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Full text of "Metallurgy Of Cast Iron"

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2 per cent, in silicon, or where the silicon is lower and the proportion of scrap is rather large.
For roll irons, whether chilled or sand, and car wheel metals, a 2*^-inch diameter bar is recommended; that is, for all irons below i per cent, silicon, and which may therefore be classed as the chilling irons. This would include also all white irons.
The method of moulding the test bars we would recommend is given herewith, and is such as will be readily understood by every practical foundryman. Both tensile and transverse bars are shown in the same flask. The elevation shows the tensile bar at A and the transverse one at B. The core C is used with the tensile bar in order to ram it on end. The core box is seen at Fig. 150. In starting to mould up the bars the dried core is set on the bottom board, and then the pattern as seen at D placed into the hole in the top of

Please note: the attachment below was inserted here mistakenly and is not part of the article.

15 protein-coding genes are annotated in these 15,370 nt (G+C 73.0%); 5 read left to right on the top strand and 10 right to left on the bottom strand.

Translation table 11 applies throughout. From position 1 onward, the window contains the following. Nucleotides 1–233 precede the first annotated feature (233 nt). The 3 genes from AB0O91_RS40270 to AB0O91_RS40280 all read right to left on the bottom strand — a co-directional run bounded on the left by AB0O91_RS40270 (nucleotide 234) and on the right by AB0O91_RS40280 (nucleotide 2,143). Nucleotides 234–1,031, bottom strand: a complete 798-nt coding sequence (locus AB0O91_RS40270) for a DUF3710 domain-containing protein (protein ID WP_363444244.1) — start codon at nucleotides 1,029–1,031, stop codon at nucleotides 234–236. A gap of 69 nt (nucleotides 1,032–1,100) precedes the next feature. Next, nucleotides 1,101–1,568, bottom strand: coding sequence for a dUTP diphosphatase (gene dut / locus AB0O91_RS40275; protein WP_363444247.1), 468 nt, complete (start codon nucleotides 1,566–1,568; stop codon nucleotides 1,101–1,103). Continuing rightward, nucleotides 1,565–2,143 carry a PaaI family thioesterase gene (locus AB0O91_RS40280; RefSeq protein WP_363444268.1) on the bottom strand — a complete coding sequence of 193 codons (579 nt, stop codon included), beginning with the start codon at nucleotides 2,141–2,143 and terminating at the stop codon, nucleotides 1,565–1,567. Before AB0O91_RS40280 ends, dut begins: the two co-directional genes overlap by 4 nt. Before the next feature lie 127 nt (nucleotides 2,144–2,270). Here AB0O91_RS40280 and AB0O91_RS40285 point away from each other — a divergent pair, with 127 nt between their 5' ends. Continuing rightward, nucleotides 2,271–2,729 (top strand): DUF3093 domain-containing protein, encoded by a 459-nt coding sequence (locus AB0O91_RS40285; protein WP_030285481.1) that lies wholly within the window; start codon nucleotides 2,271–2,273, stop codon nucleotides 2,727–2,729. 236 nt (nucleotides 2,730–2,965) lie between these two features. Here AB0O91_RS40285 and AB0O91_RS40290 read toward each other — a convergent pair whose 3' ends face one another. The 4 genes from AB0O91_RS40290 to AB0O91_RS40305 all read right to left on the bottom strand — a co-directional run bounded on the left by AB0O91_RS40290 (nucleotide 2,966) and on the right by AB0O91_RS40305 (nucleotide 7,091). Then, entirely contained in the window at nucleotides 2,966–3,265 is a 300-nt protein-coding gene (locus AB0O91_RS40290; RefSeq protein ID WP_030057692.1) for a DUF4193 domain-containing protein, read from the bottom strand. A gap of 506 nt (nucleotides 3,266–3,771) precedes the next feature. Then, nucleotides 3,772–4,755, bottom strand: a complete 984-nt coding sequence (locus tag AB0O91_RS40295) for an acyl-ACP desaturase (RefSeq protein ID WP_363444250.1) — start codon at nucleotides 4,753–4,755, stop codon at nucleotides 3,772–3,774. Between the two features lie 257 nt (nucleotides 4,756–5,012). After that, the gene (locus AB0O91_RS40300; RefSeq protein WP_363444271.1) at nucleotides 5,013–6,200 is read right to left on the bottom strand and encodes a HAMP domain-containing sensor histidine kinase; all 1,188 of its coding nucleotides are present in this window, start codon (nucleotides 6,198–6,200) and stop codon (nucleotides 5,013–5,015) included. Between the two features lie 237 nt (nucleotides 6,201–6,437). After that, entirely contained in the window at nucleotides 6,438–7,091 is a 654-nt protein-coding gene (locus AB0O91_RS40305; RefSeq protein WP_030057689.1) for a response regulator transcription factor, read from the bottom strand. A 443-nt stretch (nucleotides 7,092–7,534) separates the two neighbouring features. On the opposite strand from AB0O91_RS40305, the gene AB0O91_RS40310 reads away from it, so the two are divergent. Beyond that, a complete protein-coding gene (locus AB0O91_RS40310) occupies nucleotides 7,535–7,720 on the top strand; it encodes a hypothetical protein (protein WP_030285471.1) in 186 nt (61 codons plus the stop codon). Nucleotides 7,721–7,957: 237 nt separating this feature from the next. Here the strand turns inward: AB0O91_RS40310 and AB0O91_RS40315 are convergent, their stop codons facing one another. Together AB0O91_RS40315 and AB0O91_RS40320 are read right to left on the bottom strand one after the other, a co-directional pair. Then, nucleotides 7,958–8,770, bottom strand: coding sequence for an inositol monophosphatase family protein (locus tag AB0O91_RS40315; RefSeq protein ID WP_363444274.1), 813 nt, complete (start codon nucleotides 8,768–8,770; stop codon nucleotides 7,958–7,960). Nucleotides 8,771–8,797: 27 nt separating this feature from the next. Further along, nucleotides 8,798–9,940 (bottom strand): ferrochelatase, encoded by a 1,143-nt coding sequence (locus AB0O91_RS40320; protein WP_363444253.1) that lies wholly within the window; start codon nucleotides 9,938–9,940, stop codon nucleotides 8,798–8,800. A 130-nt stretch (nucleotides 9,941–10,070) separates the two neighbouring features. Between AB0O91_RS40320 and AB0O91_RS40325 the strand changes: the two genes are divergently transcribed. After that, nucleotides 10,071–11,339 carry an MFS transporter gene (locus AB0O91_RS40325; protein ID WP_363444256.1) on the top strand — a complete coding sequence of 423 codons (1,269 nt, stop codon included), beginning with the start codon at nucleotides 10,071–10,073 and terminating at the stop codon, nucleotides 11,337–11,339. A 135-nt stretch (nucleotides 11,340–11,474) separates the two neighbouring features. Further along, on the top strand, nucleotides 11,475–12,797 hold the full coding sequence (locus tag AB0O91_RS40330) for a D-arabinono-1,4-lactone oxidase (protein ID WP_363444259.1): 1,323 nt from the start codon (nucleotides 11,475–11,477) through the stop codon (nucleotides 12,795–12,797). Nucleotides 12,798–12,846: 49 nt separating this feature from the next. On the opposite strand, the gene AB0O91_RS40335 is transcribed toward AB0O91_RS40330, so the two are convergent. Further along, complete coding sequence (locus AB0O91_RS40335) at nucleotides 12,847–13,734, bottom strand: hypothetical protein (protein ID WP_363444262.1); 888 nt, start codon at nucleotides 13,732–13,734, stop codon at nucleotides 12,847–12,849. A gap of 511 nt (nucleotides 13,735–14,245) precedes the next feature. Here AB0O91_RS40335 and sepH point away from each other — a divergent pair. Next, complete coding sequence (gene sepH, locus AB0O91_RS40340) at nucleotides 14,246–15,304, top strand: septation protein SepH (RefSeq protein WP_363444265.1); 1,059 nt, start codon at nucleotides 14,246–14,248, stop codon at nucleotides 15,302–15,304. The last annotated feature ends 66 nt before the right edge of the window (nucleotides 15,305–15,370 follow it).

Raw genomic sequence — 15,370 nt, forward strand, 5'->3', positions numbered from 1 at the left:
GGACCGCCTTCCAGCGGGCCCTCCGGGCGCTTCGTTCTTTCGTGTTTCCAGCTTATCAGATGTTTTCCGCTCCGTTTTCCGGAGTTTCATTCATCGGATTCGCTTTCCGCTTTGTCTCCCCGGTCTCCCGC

the core and let rest on its bottom. Now ram up the bar with green sand in the usual manner. The plan shows four bars. This can be modified as desired. If no tensile bars are wanted, the core is avoided altogether. Two bars may be poured at a time, or four, or more, by simply connecting the pouring basin E E as shown by the dotted line around G, in which case, however, the basin E E should be made much smaller. At least three bars of a kind should be made for a given test. The accompanying sketches give allning from 2 per cent, in silicon upward, or from 1.75 per cent, silicon upward where but little scf ap is in the mixture.